25 August 2019

UK: Poisoned ex-spy 'no longer in critical condition'

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Former Russian spy Sergei Skripal, who was poisoned in a nerve agent attack in Salisbury, England on March 4, is “no longer in critical condition” and he is responding well to treatment, the hospital treating him said on Friday. reports citing AFP.

“Following intense media coverage yesterday, I would like to take the opportunity to update you on the condition of the two remaining patients being treated at Salisbury district hospital,” Dr. Christine Blanshard, the medical director at the Salisbury District Hospital, said.

Blanshard recalled that she had already informed the public last Thursday that Yulia Skripal’s condition had improved to stable.

“As Yulia herself says, her strength is growing daily and she can look forward to the day when she is well enough to leave the hospital.

“I also want to update you on the condition of her father, Sergei Skripal. He is responding well to treatment, improving rapidly and is no longer in a critical condition,” she added.

After the news reports on the health situation of the ex-spy, Russian Embassy in London said it was “Good News!”.

Sergei Skripal, 66, and his daughter Yulia, 33, were admitted to a hospital after being found unconscious in the southern English city of Salisbury.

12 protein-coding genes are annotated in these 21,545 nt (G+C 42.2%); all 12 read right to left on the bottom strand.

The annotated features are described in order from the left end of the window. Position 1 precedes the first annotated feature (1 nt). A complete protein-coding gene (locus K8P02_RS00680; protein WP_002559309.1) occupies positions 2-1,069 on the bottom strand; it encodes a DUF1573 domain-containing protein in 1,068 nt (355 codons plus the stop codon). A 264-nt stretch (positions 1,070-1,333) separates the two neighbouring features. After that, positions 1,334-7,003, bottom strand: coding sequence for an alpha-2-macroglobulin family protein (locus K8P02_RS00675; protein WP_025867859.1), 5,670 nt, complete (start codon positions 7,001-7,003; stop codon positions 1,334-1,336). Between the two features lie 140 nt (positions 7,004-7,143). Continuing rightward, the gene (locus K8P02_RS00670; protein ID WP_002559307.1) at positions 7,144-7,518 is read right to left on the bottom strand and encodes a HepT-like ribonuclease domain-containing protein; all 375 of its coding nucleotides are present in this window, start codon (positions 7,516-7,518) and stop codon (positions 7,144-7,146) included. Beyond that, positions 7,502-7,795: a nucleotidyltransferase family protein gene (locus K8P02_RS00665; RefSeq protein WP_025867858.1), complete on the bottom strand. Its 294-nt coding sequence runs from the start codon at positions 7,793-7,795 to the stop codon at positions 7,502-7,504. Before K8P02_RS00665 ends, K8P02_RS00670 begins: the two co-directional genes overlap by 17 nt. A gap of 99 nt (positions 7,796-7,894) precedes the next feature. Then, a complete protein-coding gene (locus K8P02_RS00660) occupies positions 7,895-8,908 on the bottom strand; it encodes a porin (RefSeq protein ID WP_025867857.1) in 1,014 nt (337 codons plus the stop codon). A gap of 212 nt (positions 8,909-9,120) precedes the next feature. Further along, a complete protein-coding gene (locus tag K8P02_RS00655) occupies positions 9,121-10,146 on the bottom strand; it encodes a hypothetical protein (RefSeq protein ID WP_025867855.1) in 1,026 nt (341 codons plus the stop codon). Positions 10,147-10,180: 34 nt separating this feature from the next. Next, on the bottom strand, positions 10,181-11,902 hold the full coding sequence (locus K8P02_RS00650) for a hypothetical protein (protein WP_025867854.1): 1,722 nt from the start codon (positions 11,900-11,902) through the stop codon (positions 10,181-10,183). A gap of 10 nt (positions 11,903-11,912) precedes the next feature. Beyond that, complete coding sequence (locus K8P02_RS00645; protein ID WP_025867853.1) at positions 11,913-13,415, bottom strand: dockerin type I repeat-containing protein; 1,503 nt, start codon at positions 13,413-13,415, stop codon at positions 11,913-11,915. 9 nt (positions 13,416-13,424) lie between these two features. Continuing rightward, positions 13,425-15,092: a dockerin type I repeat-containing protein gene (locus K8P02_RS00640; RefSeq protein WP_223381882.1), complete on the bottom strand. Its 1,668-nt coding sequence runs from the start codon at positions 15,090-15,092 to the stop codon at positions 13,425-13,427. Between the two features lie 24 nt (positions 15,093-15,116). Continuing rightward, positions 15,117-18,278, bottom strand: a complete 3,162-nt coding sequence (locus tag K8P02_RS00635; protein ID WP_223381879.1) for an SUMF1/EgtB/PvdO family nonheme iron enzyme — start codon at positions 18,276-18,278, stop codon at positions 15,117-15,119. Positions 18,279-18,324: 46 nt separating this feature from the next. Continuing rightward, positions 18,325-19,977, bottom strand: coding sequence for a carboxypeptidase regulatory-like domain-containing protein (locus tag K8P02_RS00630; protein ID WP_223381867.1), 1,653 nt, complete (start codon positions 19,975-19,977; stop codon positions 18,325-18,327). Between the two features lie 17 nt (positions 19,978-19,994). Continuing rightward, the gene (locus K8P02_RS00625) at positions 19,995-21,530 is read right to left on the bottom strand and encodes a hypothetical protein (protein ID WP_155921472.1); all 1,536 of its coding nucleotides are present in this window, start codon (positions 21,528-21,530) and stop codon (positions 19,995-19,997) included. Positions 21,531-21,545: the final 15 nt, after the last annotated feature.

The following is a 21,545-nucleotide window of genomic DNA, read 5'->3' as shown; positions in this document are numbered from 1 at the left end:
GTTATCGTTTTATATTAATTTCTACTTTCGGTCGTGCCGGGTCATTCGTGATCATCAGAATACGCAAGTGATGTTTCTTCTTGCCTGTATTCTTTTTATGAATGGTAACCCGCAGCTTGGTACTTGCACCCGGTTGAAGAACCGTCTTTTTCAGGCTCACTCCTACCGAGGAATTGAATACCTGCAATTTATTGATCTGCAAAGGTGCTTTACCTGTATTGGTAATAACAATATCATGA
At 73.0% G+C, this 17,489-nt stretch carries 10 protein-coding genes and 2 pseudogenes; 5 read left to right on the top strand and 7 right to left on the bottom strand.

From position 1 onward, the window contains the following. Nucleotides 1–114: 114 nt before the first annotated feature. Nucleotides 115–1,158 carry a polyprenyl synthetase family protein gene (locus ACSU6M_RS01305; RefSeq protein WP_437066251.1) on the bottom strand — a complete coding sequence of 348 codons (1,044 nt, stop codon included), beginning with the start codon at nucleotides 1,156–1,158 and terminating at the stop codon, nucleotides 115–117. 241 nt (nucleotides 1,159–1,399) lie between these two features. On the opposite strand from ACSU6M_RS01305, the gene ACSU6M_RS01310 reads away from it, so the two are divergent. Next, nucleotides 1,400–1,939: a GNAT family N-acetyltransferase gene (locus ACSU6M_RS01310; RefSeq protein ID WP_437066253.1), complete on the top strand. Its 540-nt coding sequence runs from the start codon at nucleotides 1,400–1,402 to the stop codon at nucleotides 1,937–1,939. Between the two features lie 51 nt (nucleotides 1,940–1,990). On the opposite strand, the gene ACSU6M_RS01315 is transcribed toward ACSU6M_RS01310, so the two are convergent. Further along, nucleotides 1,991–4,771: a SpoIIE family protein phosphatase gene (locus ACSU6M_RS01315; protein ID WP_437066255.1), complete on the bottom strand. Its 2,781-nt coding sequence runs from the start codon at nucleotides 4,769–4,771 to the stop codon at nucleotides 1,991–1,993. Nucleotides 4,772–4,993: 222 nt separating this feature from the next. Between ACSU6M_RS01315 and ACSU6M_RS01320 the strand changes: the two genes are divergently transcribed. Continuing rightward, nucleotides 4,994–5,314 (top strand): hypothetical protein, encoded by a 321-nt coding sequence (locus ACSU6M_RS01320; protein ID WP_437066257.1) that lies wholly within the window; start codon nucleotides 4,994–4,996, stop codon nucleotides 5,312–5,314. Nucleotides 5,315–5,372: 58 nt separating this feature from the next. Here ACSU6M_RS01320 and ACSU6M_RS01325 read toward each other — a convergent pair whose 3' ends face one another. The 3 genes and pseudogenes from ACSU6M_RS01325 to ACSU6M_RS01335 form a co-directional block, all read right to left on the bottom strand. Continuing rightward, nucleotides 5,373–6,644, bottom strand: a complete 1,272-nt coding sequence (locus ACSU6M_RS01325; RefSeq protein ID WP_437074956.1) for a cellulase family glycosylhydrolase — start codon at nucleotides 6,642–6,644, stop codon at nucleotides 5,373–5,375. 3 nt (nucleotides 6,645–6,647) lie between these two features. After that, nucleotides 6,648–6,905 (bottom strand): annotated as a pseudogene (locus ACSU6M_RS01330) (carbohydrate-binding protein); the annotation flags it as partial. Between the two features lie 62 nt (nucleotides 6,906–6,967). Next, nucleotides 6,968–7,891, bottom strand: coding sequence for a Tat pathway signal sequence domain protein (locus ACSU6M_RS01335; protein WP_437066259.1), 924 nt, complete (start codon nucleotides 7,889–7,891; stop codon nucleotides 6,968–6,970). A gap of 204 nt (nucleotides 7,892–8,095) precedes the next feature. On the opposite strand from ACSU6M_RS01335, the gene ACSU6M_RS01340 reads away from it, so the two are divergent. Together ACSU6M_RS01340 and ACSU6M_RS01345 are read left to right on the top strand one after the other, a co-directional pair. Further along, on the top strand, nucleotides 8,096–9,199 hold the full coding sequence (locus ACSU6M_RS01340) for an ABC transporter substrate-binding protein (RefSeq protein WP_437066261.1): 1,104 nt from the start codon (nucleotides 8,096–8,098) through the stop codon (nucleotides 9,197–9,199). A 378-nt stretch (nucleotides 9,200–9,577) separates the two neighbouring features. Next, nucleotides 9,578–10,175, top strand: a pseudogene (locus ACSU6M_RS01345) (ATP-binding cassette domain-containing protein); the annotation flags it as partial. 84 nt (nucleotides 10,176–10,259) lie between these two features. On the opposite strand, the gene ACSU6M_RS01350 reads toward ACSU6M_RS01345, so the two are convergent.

“Mr. Skripal and his daughter were poisoned with a military-grade nerve agent of a type developed by Russia,” specifically from the Novichok group, British Prime Minister Theresa May said following the attack.

On Thursday, a Metropolitan Police statement said Yulia Skripal spoke for the first time after the chemical attack and quoted her as saying that she was “glad to say my strength is growing daily.”

Thanking all who have helped when she and her father were incapacitated in Salisbury, Yulia Skripal also said “the entire episode is somewhat disorientating, and I hope that you’ll respect my privacy and that of my family during the period of my convalescence.”

The incident has drawn comparisons to the 2006 death of former KGB agent Alexander Litvinenko after drinking radioactive tea. Former KGB bodyguards identified as suspects in the murder denied any involvement.

Sergei Skripal was granted refuge in the U.K. following a 2010 spy exchange between the U.S. and Russia. Before the exchange, he had been serving a 13-year prison term for leaking information to the British intelligence.

Russia missed a deadline set by London to explain how a certain type of military-grade nerve agent was used in the attack.

A world-wide expulsion of 121 Russian diplomats followed the expulsion of 23 Russian diplomats from the U.K.

NATO and the EU have supported the U.K. and condemned the attack.

2018.04.06 / 19:27
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